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Diab Vasc Dis Res. 2013 Jul;10(4):289-301. doi: 10.1177/1479164112475102. Epub 2013 Feb 28.

Cardiovascular outcome trials in type 2 diabetes and the sulphonylurea controversy: rationale for the active-comparator CAROLINA trial.

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  • 1Dallas Diabetes and Endocrine Center at Medical City, Dallas, TX, USA.

Abstract

Sulphonylureas (SUs) are widely used glucose-lowering agents in type 2 diabetes mellitus (T2DM) with apparent declining efficacy over time. Concerns have been raised from observational retrospective studies on the cardiovascular (CV) safety of SUs but there are few long-term data on CV outcomes from randomized controlled trials (RCTs) involving the use of this class of agents. Most of the observational studies and registry data are conflicting and vary with study population and methodology used for analyses. To address the SU controversy, we reviewed the recently published literature (until end of the year 2011) to evaluate the impact of SUs on CV outcomes in modern, longer-term (≥72 weeks) RCTs where they were compared in a head-to-head fashion versus an active comparator or were used as part of a treatment strategy. We identified 15 trials and found no report of an increase in the incidence of CV events with the use of SUs. However, the available data are limited, and, most importantly, there was no adequately powered formal head-to-head CV outcome trial designed to address CV safety. Since SUs are still being advocated as second-line therapy added-on to metformin, as one of several classes, and in certain circumstances first-line therapy in T2DM management, definitive data from a dedicated RCT addressing the CV safety question with SUs would be informative. Cardiovascular Outcome Study of Linagliptin versus Glimepiride in Patients with Type 2 Diabetes (CAROLINA) is such a trial, ongoing since November 2010, and is currently the largest head-to-head CV outcome trial that involves a comparison of a SU (glimepiride) with a dipeptidyl peptidase-4 (DPP-4) inhibitor (linagliptin) and will provide a unique perspective with respect to CV outcomes with these two commonly used agents.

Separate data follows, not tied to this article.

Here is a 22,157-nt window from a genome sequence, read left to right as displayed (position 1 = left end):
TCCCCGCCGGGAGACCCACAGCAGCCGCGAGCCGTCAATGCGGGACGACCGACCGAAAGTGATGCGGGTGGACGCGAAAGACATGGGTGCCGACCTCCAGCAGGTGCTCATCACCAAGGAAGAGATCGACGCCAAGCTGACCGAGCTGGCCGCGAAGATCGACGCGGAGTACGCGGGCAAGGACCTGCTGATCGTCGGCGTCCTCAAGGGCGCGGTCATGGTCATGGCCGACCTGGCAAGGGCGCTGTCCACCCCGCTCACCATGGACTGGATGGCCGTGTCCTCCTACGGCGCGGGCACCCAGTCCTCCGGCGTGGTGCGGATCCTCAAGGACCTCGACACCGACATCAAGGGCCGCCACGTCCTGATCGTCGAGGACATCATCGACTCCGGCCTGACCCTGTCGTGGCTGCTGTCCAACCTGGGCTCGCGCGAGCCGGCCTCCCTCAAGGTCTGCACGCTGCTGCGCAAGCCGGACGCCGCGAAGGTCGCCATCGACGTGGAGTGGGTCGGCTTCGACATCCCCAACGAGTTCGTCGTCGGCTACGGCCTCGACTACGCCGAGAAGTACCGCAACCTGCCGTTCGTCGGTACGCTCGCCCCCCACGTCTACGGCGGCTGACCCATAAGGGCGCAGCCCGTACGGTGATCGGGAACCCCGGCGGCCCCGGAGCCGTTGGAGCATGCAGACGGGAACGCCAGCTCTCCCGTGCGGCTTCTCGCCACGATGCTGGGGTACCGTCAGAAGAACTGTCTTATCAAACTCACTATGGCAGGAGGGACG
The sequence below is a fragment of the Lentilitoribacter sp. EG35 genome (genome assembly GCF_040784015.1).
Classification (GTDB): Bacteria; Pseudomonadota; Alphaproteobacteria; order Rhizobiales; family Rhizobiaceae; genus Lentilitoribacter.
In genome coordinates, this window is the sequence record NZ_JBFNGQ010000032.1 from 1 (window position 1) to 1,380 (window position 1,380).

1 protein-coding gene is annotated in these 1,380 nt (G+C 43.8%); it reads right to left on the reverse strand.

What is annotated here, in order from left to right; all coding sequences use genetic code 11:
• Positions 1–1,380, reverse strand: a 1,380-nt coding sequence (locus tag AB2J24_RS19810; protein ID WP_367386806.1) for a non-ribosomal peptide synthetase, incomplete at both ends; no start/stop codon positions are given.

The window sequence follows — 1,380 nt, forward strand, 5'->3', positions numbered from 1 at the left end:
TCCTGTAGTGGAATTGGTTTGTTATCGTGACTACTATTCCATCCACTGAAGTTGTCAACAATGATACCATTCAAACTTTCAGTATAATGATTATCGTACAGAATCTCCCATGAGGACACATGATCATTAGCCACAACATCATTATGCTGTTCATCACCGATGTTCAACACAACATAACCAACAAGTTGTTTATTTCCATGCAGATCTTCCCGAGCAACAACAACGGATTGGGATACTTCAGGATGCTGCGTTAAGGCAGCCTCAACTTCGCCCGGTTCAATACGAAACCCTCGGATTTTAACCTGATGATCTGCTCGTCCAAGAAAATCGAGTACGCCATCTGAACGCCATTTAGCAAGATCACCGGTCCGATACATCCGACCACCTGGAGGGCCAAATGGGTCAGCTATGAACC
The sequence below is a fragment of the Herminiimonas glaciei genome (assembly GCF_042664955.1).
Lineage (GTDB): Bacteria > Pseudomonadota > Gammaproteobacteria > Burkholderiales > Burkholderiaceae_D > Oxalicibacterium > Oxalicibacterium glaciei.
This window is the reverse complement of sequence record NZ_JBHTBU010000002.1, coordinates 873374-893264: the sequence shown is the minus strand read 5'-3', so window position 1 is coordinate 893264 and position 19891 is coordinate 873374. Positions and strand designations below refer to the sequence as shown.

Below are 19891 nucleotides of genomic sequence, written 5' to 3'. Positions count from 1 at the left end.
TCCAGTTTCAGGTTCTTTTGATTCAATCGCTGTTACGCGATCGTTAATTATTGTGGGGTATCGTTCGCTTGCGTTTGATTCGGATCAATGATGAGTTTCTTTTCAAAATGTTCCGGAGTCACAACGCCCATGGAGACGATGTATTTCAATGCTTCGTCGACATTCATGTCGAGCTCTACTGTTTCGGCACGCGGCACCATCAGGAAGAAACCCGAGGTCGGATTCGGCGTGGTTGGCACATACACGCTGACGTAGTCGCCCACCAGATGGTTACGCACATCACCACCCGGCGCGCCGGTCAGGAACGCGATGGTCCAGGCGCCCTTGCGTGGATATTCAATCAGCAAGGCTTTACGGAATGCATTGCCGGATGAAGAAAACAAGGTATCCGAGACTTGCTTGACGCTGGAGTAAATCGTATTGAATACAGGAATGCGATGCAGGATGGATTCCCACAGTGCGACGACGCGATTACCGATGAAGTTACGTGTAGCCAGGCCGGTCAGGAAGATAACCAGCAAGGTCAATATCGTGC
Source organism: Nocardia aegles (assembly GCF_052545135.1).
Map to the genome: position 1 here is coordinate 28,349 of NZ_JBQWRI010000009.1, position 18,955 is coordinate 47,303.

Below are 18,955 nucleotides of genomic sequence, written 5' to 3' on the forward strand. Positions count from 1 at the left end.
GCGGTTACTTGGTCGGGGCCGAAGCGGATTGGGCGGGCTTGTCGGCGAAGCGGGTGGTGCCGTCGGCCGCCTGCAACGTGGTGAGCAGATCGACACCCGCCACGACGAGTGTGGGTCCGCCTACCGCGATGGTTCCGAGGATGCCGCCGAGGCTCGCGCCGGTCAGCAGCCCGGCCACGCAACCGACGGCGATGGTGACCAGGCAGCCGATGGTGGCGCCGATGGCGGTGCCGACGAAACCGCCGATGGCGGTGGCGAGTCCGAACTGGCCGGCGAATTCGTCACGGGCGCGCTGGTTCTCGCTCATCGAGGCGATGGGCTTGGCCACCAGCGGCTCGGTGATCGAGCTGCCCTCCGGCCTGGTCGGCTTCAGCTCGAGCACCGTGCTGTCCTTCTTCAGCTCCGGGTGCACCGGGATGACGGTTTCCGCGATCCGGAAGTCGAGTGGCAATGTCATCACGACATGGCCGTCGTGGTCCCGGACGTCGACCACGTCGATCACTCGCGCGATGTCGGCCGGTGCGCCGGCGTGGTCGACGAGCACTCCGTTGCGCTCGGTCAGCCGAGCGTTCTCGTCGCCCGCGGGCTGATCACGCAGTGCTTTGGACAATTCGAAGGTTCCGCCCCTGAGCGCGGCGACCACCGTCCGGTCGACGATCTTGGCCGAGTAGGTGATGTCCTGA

KEYWORDS:

Type 2 diabetes mellitus; cardiovascular disease; dipeptidyl peptidase-4 inhibitor; oral glucose-lowering agent; sulphonylurea

PMID:
23449634
[PubMed - indexed for MEDLINE]
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